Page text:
To the People

The powers not delegated to the United States by the Constitution, nor prohibited by it to the States, are reserved to the States respectively, or TO THE PEOPLE.

Wednesday, April 02, 2008

Double Standard?

The stupid military policy set 15 years ago as a "compromise" policy by Congress and President Clinton almost came around to bite an openly gay Representative.
WASHINGTON — The Pentagon at first blocked Rep. Tammy Baldwin's domestic partner from traveling on a military plane with a congressional delegation on a trip to Europe but gave in after House Speaker Nancy Pelosi intervened.

The Pentagon said it was merely following House rules, which do not define domestic partners as spouses. Pelosi's office countered that the Pentagon has its own rules about who can go on its planes.

Both sides agree that Defense Secretary Robert Gates reversed the decision to keep Azar off the plane after getting contacted by Pelosi, D-Calif.

I think the Pentagon made the right decision. I actually wish, however, that they would have prevented Rep. Baldwin's domestic partner from getting on that plane.

If the Pentagon would have kicked a Congresswoman's homosexual partner off a military airplane, a good portion of Congress would be outraged. And while Congressmen who support "don't ask, don't tell" may find it easy to tell gay people they'll never meet that they cannot serve in the military, it might hit home a little more when they have to tell a fellow Congresswoman that her partner cannot travel with her on routine business travel.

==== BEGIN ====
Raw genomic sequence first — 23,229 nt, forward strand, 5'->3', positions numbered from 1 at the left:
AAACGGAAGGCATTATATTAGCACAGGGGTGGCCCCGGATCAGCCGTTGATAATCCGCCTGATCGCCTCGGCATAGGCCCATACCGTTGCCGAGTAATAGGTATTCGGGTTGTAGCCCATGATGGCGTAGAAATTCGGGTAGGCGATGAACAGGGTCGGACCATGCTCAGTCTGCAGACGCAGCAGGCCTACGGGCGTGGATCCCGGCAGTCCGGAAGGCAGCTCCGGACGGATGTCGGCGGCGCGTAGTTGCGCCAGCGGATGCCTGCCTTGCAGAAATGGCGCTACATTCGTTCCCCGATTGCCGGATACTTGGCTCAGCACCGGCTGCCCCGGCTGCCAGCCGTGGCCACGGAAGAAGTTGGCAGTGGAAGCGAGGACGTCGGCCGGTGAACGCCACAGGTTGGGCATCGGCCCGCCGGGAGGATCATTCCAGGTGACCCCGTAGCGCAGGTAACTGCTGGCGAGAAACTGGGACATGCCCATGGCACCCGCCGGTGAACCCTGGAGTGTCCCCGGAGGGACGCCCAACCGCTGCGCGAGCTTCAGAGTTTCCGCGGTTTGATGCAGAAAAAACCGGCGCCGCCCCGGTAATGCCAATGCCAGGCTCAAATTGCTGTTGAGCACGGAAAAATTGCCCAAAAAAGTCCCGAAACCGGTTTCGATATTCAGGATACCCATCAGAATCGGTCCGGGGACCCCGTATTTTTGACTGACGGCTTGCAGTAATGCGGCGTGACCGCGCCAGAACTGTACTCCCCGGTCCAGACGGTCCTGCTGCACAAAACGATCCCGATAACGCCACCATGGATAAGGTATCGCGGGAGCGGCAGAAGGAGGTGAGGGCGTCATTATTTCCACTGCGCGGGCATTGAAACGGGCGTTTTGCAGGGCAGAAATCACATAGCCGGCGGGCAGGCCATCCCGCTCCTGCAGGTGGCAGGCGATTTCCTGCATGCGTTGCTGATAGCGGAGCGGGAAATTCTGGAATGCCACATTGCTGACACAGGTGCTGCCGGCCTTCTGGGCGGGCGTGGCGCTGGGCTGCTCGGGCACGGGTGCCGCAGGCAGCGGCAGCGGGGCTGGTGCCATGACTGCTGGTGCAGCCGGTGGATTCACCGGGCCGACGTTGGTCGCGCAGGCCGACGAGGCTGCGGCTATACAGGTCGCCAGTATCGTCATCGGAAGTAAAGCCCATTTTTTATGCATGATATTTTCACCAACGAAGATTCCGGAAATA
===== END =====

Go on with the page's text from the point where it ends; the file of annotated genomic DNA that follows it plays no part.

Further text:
Even though both Democratic presidential candidates claim to oppose the policy, I don't believe they are sincere enough to pursue any real change if they get what they're really after in this campaign: being elected president. I hope I'm wrong and I'm just being overly cynical. But I think something like a personal conflict between people who have to work together every day (or, most days) would be a lot more effective in bringing about a change in the policy.

"Don't ask, don't tell" will eventually dissolve, and eventually sexually orientation will not affect military service. But the policy has already been around for over 15 years, so if it takes congressional infighting to get rid of it, so be it.

Labels: , ,